I'll have to check, but it seems that in past discussions, people having mitral valve repairs and replacement had more cases of afib.
            Never stand afar and view with fear and trembling that which lies in your way. Face it boldly and see how very small it is, after all.
   member since 2004, avr in 2005


            • #21
              A month or two ago, somebody posted a link to a university study on post-OHS (or post-AVR?) A-fib, maybe at Duke University, that gave numbers I found surprisingly high. Something close to 50%, can't remember exactly. I also saw another study, maybe done here in Toronto, that showed that post-OHS Magnesium supplementation cut the rate of A-fib down, maybe in half. Definitely Mg, not Potassium (K), in this study.

              Me, I had a brief episode in the CICU maybe ~1 day post-op. (I was told, I didn't notice.) Then at home, 3 wks post-op, I took an ambulance trip to the ER at "my" hospital for V-tach (~150 bpm) & A-fib. I'd had a bug, cough and fever for a week, then it faded, but I suddenly felt like garbage, dizzy, a bit nauseous, weak as a kitten. I'd been eating more Boost/Ensure garbage than real food for days. Eventually I gently collapsed onto the bathroom floor, HR ~150.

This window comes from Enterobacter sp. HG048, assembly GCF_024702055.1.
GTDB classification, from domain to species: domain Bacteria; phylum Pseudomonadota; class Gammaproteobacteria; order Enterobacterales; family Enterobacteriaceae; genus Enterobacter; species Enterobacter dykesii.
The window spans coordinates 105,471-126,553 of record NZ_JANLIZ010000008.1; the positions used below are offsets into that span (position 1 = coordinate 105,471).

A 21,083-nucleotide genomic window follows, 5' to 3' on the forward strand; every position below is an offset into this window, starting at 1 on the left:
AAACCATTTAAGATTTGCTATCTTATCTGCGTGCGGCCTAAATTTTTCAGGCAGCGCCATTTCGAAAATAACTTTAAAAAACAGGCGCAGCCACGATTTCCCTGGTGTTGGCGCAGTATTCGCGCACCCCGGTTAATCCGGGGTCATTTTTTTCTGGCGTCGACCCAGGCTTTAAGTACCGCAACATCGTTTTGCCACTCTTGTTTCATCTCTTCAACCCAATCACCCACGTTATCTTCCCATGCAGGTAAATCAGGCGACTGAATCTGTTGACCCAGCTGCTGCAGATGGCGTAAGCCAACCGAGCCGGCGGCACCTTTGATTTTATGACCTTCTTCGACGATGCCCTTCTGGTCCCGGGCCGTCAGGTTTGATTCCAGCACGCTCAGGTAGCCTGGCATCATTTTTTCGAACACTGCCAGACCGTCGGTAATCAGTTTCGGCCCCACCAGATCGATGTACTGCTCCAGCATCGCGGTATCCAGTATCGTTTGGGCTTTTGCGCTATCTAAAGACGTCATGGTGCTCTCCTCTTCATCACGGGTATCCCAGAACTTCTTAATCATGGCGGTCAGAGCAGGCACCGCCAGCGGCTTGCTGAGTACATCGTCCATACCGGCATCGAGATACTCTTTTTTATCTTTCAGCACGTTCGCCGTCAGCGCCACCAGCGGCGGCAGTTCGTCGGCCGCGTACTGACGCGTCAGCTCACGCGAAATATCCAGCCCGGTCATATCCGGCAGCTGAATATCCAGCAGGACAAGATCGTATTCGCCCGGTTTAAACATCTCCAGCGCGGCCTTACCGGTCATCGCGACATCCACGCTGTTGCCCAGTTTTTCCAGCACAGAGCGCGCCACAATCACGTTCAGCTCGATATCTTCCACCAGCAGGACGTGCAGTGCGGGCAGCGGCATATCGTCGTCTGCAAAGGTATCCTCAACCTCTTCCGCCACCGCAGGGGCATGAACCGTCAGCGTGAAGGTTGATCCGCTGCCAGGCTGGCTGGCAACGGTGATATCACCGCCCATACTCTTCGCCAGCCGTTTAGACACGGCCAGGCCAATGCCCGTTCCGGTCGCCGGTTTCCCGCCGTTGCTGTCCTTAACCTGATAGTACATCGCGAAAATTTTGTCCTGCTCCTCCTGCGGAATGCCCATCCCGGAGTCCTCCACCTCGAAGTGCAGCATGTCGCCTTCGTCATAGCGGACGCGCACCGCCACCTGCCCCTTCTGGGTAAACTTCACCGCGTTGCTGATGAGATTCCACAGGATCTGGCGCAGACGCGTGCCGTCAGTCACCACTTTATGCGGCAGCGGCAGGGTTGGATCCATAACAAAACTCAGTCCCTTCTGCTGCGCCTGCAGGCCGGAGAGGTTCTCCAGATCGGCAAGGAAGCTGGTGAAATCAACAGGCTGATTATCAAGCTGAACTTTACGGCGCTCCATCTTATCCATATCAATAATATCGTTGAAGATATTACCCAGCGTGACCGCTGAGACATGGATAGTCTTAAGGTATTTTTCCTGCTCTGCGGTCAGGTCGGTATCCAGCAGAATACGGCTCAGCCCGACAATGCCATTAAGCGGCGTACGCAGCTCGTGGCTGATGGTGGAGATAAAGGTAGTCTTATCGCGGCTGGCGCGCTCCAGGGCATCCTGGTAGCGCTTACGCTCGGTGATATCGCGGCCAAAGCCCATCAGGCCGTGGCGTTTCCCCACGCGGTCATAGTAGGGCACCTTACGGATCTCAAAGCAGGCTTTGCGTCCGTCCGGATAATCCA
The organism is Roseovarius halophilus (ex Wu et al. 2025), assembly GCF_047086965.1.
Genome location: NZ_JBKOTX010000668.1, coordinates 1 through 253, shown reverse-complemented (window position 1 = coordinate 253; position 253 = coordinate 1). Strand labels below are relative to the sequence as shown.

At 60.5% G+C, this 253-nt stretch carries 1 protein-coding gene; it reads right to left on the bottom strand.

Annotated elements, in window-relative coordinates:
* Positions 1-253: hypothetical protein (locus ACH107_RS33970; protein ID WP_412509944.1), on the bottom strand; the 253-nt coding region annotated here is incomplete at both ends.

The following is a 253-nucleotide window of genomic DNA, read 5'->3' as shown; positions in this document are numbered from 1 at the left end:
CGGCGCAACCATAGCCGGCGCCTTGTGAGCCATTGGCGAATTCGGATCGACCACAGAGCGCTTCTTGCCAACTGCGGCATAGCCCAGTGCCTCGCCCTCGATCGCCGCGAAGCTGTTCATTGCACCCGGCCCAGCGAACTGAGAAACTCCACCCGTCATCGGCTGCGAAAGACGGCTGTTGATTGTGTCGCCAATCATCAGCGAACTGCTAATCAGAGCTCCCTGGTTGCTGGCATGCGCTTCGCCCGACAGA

After a few hours of thinking and preparing, we called the ambulance. By then I could walk down the stairs and down the walk and into the ambulance, but still HR ~150.

              At the ER, they started with a short of Calcium Channel Blocker (CCB?), which brought my HR down. At that point they said that the A-Fib had become A-flutter. (Just what IS the difference??) Then they gave me a Rx for Metoprolol (2 x 25mg/d), double the dose that I'd been on in the hospital post-op. I probably should have stayed on it, but the resident cardiologist at the hospital had a better idea and had taken me off it, probably a mistake. My blood sugar was also somewhat high in the ER (like 9 instead of <4.5), but nobody seems to think that the BS was my problem.

              I stayed on the Metoprolol until ~3 months post-op. Then a 48-hour Holter showed no A-fib or other problems, so I dropped the Metoprolol, and also the Warfarin that I'd been on for the 3 months post-op.

              I felt lots of heart beats post-op, including lots of PVCs. I don't think I ever actually felt the A-fib, I just felt like #$%^&.
              BAV, extended ARoot, some MV damage.
              68 y.o. (65 @OHS), keen active athlete until shortly pre-op, only symptomatic 1-2 months pre-op.
              AVR (Medtronics Hancock II) Dec. 1 2010 w/ Dr. C.M. Feindel at UHN aka Toronto General. Also a "tuck" on the Aortic root, and a (Dacron) Medtronics Simplici-T ring on my MV. I did ACT for 3 months for the ring, and Metoprolol (BB) for 3 months for A-fib.